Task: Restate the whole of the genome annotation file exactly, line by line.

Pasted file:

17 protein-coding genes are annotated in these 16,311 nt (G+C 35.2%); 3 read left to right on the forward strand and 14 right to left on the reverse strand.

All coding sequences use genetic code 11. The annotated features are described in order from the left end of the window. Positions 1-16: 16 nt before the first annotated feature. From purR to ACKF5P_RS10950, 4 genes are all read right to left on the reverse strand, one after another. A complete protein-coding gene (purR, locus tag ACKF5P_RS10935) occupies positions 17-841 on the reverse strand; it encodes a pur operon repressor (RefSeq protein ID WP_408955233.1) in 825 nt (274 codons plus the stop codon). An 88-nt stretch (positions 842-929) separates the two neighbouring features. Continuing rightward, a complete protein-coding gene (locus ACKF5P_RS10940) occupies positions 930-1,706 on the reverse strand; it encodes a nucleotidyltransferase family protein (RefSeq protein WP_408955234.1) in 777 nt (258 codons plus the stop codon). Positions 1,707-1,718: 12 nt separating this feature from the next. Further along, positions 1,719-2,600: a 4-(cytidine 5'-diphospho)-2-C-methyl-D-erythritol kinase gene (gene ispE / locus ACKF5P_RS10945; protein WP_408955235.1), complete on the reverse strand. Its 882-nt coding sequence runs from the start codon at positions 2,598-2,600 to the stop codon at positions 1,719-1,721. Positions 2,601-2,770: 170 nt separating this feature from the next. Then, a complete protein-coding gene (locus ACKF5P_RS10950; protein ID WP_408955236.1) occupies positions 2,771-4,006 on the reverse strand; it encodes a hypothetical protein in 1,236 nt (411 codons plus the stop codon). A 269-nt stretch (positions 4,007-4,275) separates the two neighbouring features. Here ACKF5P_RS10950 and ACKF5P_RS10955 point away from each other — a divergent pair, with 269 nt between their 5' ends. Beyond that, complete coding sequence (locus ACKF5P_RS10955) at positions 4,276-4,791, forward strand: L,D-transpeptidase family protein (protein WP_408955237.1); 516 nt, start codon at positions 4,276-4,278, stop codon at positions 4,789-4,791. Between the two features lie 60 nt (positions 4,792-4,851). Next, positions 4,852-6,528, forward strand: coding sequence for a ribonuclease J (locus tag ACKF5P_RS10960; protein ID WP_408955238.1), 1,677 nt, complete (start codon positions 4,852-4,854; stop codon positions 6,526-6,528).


17 protein-coding genes are annotated in these 16,311 nt (G+C 35.2%); 3 read left to right on the forward strand and 14 right to left on the reverse strand.

All coding sequences use genetic code 11. The annotated features are described in order from the left end of the window. Positions 1-16: 16 nt before the first annotated feature. From purR to ACKF5P_RS10950, 4 genes are all read right to left on the reverse strand, one after another. A complete protein-coding gene (purR, locus tag ACKF5P_RS10935) occupies positions 17-841 on the reverse strand; it encodes a pur operon repressor (RefSeq protein ID WP_408955233.1) in 825 nt (274 codons plus the stop codon). An 88-nt stretch (positions 842-929) separates the two neighbouring features. Continuing rightward, a complete protein-coding gene (locus ACKF5P_RS10940) occupies positions 930-1,706 on the reverse strand; it encodes a nucleotidyltransferase family protein (RefSeq protein WP_408955234.1) in 777 nt (258 codons plus the stop codon). Positions 1,707-1,718: 12 nt separating this feature from the next. Further along, positions 1,719-2,600: a 4-(cytidine 5'-diphospho)-2-C-methyl-D-erythritol kinase gene (gene ispE / locus ACKF5P_RS10945; protein WP_408955235.1), complete on the reverse strand. Its 882-nt coding sequence runs from the start codon at positions 2,598-2,600 to the stop codon at positions 1,719-1,721. Positions 2,601-2,770: 170 nt separating this feature from the next. Then, a complete protein-coding gene (locus ACKF5P_RS10950; protein ID WP_408955236.1) occupies positions 2,771-4,006 on the reverse strand; it encodes a hypothetical protein in 1,236 nt (411 codons plus the stop codon). A 269-nt stretch (positions 4,007-4,275) separates the two neighbouring features. Here ACKF5P_RS10950 and ACKF5P_RS10955 point away from each other — a divergent pair, with 269 nt between their 5' ends. Beyond that, complete coding sequence (locus ACKF5P_RS10955) at positions 4,276-4,791, forward strand: L,D-transpeptidase family protein (protein WP_408955237.1); 516 nt, start codon at positions 4,276-4,278, stop codon at positions 4,789-4,791. Between the two features lie 60 nt (positions 4,792-4,851). Next, positions 4,852-6,528, forward strand: coding sequence for a ribonuclease J (locus tag ACKF5P_RS10960; protein ID WP_408955238.1), 1,677 nt, complete (start codon positions 4,852-4,854; stop codon positions 6,526-6,528).